Thankfully, North Carolina is not alone on the path. Three states—Indiana, Florida and Arizona— have pioneered a variety of programs to expand school choice. The choice programs in these states offer lawmakers a way to not only restore parental freedom, but also to meet the needs of students, educators and parents. Consider the programs in three of those states.
In 2011, Gov. Mitch Daniels and State Superintendent Tony Bennett spearheaded the State’s signature piece of school choice legislation, “Putting Students First.” The legislation came on the heels of comprehensive K-12 reforms and was fueled in part by billions in federal aid targeted at fixing chronically failing schools. It allows local leaders to make quick and potentially radical changes to district and school operations in failing schools. It addresses a wide range of provisions to improve schools including: recognizing and rewarding the best teachers and principals; empowering school leaders to bring success to failing schools and providing families with high quality educational opportunities.
Two of the legislation’s major provisions include strengthening charter schools and providing vouchers for students attending failing schools.
Charter Schools – The Indiana legislation strengthens charter schools and increases student access to high quality charters. The legislation strengthens charter schools in three main ways. First, the legislation grants schools and communities more authority to convert failing schools to charters. Second, it develops a mechanism to provide loans and grants to charters for startup costs. Finally, the legislation expands virtual charter schools to reach underserved populations.
Vouchers – In 2011, Indiana approved the most comprehensive voucher law in the country. The law states that any child entering grades one through 12 who attended a public school for the preceding two semesters and whose household income does not exceed 150 percent of federal free and reduced lunch program (about $61,000 for a family of four) is eligible for a Choice Scholarship.
In 2011-12, participation in the Choice Scholarship program was limited to 7,500 students. In 2012-13, the program expands to 15,000. Thereafter, there is no limit on how many students can participate. In three years, 60 percent of middle and lowincome students (approximately 500,000 students) in Indiana will be eligible for a Choice Scholarship to attend a private school of their choice.
The amount of the Choice Scholarship is based on a sliding income-based scale. The maximum value for a child enrolled in grades 1-8 is $4,500. Families are allowed to supplement vouchers.
Florida’s A+ Education Plan
Florida Governor Jeb Bush began implementation of the A+ Education Plan in the 1990s. The program hinges on expanding school choice in the following ways.
Public School Choice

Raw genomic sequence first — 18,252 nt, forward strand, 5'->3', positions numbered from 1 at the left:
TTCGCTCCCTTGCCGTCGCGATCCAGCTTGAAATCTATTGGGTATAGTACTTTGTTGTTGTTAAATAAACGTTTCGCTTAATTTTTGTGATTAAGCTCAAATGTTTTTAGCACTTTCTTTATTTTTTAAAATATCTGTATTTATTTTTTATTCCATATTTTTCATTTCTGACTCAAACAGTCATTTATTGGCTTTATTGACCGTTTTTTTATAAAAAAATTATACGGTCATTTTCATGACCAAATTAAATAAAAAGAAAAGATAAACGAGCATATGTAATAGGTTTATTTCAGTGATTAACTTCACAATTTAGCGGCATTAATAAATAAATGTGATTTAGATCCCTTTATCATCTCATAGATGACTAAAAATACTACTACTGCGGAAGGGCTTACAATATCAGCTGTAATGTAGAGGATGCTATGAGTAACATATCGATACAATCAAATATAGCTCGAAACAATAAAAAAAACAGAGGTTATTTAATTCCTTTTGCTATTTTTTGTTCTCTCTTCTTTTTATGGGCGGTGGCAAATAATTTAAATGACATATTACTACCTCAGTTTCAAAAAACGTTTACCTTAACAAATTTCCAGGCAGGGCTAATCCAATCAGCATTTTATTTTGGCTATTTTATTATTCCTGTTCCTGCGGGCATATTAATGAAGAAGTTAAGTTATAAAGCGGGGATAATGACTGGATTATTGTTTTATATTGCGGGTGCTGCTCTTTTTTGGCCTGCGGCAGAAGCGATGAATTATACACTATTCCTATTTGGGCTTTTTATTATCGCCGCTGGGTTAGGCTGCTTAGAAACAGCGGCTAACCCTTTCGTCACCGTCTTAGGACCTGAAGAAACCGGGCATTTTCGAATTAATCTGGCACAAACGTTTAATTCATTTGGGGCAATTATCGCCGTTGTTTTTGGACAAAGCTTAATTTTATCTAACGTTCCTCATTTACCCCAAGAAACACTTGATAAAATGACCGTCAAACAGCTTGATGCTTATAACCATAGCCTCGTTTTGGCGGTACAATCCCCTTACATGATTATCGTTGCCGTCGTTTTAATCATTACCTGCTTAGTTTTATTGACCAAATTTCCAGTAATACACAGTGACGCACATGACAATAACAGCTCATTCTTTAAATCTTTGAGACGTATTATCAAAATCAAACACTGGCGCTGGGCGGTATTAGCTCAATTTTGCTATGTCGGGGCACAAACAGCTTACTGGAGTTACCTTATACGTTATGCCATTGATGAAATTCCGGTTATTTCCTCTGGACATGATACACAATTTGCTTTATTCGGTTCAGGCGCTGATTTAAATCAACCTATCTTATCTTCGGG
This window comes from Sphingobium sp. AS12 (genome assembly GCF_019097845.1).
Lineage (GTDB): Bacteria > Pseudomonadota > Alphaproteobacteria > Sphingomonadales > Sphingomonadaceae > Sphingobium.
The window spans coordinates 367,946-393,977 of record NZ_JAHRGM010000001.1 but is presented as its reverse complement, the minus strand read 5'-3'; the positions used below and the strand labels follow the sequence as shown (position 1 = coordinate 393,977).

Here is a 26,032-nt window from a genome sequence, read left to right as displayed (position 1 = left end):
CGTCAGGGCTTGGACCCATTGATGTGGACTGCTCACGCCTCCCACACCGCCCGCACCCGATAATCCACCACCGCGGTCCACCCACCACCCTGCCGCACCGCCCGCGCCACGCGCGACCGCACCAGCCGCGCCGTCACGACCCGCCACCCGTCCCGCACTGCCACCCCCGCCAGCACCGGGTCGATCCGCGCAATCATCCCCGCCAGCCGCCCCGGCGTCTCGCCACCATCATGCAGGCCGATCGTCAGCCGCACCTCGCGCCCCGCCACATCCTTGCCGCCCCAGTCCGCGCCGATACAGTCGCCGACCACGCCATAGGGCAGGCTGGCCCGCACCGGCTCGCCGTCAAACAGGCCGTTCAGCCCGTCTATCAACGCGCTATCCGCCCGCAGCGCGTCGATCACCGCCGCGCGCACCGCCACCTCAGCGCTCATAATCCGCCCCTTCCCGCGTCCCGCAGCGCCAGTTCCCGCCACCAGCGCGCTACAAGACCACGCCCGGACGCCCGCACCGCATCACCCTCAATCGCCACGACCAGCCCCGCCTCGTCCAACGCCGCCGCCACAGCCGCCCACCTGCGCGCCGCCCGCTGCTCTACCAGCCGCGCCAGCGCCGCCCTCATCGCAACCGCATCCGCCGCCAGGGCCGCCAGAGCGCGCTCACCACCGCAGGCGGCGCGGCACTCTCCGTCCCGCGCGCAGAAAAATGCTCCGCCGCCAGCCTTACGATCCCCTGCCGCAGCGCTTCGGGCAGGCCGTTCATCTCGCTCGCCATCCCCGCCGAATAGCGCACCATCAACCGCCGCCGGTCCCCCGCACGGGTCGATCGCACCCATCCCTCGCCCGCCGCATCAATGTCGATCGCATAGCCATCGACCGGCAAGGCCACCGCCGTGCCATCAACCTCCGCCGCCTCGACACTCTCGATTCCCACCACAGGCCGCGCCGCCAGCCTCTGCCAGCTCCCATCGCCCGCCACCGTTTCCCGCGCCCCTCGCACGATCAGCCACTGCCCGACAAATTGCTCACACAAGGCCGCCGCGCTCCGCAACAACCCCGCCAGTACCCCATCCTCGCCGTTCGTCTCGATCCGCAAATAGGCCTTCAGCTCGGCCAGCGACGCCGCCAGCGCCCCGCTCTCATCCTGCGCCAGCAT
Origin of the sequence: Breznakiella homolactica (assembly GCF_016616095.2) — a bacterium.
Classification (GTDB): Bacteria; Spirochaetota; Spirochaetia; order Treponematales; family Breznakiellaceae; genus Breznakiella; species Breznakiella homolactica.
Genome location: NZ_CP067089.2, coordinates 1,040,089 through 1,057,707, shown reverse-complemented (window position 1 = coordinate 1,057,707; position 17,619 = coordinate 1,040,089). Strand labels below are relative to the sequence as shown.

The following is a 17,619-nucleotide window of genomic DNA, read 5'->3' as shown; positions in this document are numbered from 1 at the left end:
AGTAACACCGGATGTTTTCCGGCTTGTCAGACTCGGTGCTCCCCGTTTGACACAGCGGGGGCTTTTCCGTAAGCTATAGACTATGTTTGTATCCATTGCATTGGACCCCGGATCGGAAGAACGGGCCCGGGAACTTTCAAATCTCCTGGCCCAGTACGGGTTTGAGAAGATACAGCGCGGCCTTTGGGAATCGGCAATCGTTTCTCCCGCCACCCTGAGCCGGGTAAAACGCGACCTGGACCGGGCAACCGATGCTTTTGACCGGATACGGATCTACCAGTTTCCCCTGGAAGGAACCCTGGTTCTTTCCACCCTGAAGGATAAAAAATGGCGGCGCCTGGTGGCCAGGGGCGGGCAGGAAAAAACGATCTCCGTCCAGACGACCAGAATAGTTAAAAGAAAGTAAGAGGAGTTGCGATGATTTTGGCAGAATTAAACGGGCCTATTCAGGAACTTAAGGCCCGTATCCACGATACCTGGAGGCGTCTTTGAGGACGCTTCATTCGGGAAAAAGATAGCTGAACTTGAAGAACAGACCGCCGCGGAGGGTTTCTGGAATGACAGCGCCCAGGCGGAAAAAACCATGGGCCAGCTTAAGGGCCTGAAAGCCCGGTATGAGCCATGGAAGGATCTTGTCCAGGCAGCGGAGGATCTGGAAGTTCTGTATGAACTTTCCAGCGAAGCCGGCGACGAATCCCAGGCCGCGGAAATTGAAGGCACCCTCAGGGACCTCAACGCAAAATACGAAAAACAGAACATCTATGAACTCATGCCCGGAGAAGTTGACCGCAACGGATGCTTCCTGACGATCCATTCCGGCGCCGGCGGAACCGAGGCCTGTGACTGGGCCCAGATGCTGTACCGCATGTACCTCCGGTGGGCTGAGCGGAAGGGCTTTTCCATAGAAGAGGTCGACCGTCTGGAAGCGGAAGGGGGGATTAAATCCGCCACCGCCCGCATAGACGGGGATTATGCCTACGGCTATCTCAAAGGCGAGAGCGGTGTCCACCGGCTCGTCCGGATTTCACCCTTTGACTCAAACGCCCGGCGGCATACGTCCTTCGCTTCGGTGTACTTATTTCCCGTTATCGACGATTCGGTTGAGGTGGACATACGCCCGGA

Florida offers families the ability to choose from educational options within public and private schools. Students assigned to failing public schools can transfer to a higher-performing public school.
Private School Choice
Under Florida law, parents of special-needs and low-income students have the opportunity to attend private schools. Options include: McKay Scholarships. The John McKay Scholarship for Students with Disabilities Program offers vouchers to special-needs students so students can attend the public or private school of their choice. In 2011-12, $151.3 million was paid out in scholarships to 24,191 special-needs students. The average scholarship amount was $6,849. The amount of the scholarship/voucher is approximately equal to what public schools would have spent had the child remained in the public schools.
Any parent of a special-needs child unhappy with their child’s assigned school is eligible to apply for the McKay Scholarship. Recipients can attend either a private school or another public school. In recent years, the definition of disability has been broadened to include “mental or physical impairment.”
Florida Tax Credit Scholarship. In 2001, the Florida Tax Credit Scholarship Program was created to encourage private, voluntary contributions from corporate donors to nonprofit scholarship funding organizations that award scholarships to children from low-income families. Florida provides a dollar-for-dollar credit on corporate income taxes and insurance premiums for donations to scholarship funding organizations (SFOs) that distribute private school scholarships. The credit has been expanded in recent years. In 2011-12, the maximum amount the state was able to award in credits was $229 million. When 90 percent of the credits are claimed in the previous year, the total number of credits is automatically increased by 25 percent.
In 2011-12, $147.4 million in Tax Credit Scholarships was awarded to 40,248 students in 1,216 Florida private schools.